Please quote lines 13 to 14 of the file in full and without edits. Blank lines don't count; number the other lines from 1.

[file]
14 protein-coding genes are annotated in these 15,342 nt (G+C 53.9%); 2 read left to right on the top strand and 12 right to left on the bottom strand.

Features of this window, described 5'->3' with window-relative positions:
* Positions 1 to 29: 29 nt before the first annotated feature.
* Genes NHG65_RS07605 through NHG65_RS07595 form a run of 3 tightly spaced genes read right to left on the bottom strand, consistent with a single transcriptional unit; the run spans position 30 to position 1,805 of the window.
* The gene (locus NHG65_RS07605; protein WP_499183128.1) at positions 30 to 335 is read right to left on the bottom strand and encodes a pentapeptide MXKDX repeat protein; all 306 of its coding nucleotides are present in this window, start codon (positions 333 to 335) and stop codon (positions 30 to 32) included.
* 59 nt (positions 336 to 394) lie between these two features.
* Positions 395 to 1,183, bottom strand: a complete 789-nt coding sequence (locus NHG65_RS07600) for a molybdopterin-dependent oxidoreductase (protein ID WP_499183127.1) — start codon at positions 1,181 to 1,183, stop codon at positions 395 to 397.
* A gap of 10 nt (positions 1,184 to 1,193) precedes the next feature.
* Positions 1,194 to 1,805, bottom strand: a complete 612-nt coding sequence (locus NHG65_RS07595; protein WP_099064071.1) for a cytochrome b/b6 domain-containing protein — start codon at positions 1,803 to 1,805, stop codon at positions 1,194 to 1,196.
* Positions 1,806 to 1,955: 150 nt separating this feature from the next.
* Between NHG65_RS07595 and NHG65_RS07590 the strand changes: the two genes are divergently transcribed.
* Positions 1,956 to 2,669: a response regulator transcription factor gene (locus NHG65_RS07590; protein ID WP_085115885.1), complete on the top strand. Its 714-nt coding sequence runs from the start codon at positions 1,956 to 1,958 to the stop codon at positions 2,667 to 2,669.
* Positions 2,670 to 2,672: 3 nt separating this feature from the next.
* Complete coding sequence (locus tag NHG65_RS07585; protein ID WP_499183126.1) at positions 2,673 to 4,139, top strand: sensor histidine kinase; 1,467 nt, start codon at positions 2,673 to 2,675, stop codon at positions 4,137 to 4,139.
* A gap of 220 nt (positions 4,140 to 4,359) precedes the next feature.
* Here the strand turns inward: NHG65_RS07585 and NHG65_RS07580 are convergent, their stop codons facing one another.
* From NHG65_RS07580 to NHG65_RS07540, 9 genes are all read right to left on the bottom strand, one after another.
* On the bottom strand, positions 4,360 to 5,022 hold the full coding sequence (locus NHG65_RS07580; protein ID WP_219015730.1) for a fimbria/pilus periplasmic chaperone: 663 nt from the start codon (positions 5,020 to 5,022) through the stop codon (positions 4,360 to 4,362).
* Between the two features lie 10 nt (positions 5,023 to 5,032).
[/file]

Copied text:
* Positions 2,670 to 2,672: 3 nt separating this feature from the next.
* Complete coding sequence (locus tag NHG65_RS07585; protein ID WP_499183126.1) at positions 2,673 to 4,139, top strand: sensor histidine kinase; 1,467 nt, start codon at positions 2,673 to 2,675, stop codon at positions 4,137 to 4,139.